PuraCath?s goal with the Phase II SBIR is to develop an FDA-approved therapeutic system for disinfection of a needleless connector (NC) for Peripherally Inserted Central Catheters (PICC) that reduces the risk of intraluminal colonization as a source of catheter-related blood stream infections (CRBSI). More specifically, it utilizes Ultraviolet (UV) light to eliminate microbes and biofilm (derived from fungi and bacteria) by 99.99% (4 log reduction) to prevent Catheter Line Associated Bloodstream Infections (CLABSI). In Phase II of this SBIR project, we propose to complete design and development, and verification and validation for the FireflyTM Therapeutic UV NC Disinfection System. This system consists of a neutral, positive, or negative displacement, straight valve, UV-transmissive, NC; and a handheld device with UV LEDs and sensor technology. This therapeutic development testing will be required and used for the FDA 510(k) submission process and pre-clinical 99.99 percent biofilm reduction data for a 7 day NC use, and publications in conjunction will help support sales, adoption and distribution of this therapeutic system in hospitals nationwide. In Phase I, PuraCath Medical performed a series of bench-top tests on prototypes that have demonstrated proof-of-concept of the Therapeutic UV Disinfection System (FireflyTM) for 4 log (99.99%) disinfection versus controls with adequate sample sizes of NCs. Here, we complete steps needed for commercialization with three aims: 1) Design, 2) Development and 3) System integration. Completion of this project allows for the completion of the majority of the verification and validation of the Therapeutic Firefly System necessary for ISO13485 and FDA 510(k) Class II submission.

Public Health Relevance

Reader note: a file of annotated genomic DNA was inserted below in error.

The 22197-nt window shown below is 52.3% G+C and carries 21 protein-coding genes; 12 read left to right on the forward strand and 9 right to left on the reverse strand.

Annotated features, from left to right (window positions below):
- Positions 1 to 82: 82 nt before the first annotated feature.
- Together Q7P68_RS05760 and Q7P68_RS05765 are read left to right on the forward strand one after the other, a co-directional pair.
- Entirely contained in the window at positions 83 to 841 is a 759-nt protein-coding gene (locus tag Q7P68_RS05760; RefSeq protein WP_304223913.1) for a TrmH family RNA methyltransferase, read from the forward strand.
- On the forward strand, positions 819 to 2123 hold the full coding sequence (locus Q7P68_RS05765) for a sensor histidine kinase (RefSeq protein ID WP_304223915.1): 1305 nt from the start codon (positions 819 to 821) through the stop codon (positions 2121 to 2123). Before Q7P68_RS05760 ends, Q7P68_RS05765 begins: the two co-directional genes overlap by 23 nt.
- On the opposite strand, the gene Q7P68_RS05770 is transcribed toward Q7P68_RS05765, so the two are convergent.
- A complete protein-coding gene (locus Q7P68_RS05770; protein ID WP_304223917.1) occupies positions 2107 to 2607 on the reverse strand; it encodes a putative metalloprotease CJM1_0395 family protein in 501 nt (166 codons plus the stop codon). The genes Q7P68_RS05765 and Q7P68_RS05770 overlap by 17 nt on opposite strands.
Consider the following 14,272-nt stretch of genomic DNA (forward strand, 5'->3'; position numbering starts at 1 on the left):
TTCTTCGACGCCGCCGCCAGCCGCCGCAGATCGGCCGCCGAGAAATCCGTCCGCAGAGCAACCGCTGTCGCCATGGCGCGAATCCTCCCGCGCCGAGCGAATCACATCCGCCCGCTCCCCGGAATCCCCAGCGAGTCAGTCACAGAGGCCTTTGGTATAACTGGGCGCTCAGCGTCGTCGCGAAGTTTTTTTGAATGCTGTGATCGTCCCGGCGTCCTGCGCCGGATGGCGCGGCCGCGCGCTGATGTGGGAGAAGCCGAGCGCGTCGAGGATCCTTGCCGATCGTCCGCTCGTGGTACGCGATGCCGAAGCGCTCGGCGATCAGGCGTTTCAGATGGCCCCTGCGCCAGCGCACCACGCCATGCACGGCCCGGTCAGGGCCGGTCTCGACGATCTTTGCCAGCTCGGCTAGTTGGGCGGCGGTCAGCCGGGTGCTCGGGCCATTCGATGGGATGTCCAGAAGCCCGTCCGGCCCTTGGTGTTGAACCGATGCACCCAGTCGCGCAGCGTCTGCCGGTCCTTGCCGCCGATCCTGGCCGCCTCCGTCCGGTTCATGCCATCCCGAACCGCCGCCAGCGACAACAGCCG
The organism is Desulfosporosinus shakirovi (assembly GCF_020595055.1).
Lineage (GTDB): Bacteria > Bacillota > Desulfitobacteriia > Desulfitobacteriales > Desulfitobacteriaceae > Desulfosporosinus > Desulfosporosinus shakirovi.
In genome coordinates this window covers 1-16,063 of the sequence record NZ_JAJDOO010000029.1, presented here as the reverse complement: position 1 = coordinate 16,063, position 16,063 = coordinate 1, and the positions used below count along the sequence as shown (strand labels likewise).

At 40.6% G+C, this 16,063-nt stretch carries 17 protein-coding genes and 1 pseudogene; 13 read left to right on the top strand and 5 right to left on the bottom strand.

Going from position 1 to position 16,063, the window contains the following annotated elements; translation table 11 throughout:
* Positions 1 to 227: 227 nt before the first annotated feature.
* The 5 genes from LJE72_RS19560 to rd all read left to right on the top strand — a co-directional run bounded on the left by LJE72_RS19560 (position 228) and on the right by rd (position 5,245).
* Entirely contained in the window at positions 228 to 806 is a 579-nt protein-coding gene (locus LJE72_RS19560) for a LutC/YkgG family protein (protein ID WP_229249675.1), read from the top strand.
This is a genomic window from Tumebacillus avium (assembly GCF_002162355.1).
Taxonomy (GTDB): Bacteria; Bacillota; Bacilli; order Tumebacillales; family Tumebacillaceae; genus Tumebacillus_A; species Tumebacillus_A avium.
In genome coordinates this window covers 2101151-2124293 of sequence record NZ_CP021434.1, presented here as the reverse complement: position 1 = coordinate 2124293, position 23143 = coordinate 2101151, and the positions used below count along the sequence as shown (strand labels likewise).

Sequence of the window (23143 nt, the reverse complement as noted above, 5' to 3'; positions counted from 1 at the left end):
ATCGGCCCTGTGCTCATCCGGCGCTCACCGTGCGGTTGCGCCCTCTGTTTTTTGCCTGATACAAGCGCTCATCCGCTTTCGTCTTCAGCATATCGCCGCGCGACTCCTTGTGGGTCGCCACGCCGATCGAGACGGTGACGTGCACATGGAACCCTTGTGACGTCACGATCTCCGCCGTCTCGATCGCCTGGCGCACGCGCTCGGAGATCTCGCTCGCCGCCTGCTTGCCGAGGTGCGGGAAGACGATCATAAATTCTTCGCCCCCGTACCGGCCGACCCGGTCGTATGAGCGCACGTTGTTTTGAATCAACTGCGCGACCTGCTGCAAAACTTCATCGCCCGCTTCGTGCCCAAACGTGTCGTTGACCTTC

For hospitals, including Intensive Care Units, operating rooms, emergency rooms, dialysis clinics, interventional radiology, vascular suites, and burn centers, the current Peripherally Inserted Central Catheter (PICC) connection disinfection process is a time-consuming process that relies upon strict nurse protocol and compliance for efficacy. Improper, or incomplete disinfection is a significant cause of catheter related blood stream infections (CRBSIs), which can result in sepsis and even death, as well as a costly event for the hospital or care facility since CMS will no longer reimburse hospitals for their treatment. This project proposes a therapeutic medical device to reduce CBSRIs in patients with PICCs, this reducing mortality, morbidity, and cost of care.

National Institute of Health (NIH)
National Institute of Allergy and Infectious Diseases (NIAID)
Small Business Innovation Research Grants (SBIR) - Phase II (R44)
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Special Emphasis Panel (ZRG1)
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Xu, Zuoyu
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Puracath Medical, Inc.
San Francisco
United States
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